Published: January 9, 2001
WILTON, CONN. – Fitch House, the Eighteenth Century house being displaced by D.O.T. because of the widening of Route 7, is scheduled to move south on Danbury Road on Wednesday January 17, with a snow date of Thursday January 18, the Wilton Historical Society has just announced.
Preparation for this move began last fall, when the 7,000 plus rdf_Descriptions in the collection of the Wilton Historical Society went into storage off site and work began to prepare the house for its physical relocation. The Nineteenth and Twentieth Century additions were dismantled, the chimney taken down to the attic floor, and the roof removed. Each part was marked and documented for later reassemble on the new site.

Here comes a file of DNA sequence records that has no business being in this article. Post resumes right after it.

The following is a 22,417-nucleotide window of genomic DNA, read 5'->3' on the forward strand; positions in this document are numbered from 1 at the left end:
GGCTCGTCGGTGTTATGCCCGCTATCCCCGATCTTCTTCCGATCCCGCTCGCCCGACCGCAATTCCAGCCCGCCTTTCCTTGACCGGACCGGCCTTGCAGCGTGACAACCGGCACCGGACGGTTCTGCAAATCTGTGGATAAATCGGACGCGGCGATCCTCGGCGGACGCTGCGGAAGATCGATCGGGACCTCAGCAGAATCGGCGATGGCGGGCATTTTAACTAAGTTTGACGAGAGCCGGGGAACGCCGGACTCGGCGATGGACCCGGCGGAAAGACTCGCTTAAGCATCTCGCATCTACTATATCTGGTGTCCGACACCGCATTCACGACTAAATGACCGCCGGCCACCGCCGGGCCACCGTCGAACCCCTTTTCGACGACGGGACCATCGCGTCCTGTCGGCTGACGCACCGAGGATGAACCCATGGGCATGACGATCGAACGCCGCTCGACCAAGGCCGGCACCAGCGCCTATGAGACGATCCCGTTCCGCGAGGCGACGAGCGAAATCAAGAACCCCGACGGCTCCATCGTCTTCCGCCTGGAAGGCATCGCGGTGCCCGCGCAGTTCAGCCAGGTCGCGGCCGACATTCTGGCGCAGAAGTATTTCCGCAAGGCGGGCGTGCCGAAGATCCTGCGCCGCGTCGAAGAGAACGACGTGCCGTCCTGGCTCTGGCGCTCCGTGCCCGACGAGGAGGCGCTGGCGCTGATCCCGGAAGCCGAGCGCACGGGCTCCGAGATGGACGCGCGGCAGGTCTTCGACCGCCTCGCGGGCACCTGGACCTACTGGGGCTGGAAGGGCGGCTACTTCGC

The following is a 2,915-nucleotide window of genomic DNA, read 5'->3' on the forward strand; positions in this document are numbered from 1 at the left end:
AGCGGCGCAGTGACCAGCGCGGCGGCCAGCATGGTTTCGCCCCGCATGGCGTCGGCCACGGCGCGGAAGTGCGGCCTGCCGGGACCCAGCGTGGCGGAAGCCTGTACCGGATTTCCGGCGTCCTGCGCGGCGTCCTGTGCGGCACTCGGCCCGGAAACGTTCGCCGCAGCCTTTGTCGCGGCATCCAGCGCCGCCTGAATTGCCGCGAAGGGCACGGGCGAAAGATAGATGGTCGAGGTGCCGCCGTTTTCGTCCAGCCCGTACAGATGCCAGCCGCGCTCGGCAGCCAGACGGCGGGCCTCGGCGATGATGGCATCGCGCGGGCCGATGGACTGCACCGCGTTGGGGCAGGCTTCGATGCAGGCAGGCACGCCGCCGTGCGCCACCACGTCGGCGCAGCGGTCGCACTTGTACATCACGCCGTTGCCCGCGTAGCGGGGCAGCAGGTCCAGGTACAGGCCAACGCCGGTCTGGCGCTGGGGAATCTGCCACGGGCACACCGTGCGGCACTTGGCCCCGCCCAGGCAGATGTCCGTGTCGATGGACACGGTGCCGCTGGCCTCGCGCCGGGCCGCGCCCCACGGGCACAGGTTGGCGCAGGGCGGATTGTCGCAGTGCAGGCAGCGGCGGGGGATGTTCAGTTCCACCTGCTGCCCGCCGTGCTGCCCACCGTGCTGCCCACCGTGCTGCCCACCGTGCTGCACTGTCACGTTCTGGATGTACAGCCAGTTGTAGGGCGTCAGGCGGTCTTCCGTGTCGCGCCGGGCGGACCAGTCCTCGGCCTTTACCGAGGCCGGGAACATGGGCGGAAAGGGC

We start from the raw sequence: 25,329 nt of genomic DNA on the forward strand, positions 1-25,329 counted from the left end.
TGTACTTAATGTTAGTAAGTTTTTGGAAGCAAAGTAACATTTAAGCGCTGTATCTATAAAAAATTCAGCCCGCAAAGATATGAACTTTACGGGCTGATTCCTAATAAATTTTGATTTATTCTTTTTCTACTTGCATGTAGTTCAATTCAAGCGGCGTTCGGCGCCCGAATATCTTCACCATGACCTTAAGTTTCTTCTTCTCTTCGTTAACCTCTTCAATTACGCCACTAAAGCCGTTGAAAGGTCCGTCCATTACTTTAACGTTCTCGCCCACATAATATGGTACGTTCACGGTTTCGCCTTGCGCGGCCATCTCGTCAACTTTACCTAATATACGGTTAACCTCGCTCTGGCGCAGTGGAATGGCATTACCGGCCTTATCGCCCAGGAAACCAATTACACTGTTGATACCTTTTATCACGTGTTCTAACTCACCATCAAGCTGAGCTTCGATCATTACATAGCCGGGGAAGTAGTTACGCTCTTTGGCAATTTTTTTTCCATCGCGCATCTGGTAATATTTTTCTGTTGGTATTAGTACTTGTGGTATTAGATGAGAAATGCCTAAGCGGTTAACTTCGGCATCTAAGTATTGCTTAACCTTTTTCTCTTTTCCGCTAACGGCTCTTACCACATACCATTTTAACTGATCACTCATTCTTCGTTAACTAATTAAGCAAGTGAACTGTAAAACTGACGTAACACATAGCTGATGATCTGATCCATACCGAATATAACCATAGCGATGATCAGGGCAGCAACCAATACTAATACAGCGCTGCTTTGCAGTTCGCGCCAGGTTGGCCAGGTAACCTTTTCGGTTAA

Nicholas Bros., building movers from Hopewell Junction, N.Y., have worked for several weeks to separate the house from the foundation and to get temporary steel under the house. The undercarriage will now be assembled under the house to roll it south about 2000 feet to the Betts-Sturges-Blackmar site.
It is a very sensitive job to keep Eighteenth Century post and beam construction intact and especially to support the huge stone central chimney mass. Because the house is on the National Register of Historic Places and is a museum, it is especially important to preserve the historical integrity of the building.
This kind of project requires coordination of many elements. The overhead wires must be moved, thus Connecticut Light & Power, Cablevision, SNET, and another company must take down the traffic lights and are all required to be on duty to handle their particular lines as the building moves.